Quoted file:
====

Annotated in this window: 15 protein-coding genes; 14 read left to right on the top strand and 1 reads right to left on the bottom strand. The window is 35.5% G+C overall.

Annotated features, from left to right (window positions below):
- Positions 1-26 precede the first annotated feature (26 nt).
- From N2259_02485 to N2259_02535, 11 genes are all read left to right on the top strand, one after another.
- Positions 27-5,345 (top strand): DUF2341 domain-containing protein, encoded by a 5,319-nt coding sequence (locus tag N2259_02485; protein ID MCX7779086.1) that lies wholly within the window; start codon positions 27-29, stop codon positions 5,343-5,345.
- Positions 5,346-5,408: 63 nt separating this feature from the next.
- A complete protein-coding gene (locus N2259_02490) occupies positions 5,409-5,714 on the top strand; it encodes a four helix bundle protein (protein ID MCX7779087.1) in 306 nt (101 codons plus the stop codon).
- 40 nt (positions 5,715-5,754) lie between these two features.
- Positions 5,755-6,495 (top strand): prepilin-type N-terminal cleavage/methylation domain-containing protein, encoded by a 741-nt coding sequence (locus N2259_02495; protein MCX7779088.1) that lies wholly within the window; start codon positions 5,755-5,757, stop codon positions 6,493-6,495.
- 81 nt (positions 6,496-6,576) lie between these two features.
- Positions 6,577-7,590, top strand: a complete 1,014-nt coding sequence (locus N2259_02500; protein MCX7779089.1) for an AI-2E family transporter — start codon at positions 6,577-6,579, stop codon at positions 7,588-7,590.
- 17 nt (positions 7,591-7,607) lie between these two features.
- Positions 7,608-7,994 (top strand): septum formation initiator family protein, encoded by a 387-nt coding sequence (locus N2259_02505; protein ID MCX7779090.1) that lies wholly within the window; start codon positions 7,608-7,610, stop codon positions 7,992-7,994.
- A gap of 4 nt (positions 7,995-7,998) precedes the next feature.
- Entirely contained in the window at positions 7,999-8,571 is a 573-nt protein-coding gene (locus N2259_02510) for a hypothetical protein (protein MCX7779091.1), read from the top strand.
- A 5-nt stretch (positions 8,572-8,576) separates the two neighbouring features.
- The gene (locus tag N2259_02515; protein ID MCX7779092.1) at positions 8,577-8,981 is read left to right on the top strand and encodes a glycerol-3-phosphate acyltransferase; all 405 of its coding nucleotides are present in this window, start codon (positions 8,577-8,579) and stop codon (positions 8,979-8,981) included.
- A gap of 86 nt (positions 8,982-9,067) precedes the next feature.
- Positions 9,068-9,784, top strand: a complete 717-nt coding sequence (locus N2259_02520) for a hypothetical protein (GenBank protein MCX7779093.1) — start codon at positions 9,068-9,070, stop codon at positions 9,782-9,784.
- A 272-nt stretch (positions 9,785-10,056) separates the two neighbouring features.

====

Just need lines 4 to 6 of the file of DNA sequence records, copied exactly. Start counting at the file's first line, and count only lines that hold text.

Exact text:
- From N2259_02485 to N2259_02535, 11 genes are all read left to right on the top strand, one after another.
- Positions 27-5,345 (top strand): DUF2341 domain-containing protein, encoded by a 5,319-nt coding sequence (locus tag N2259_02485; protein ID MCX7779086.1) that lies wholly within the window; start codon positions 27-29, stop codon positions 5,343-5,345.
- Positions 5,346-5,408: 63 nt separating this feature from the next.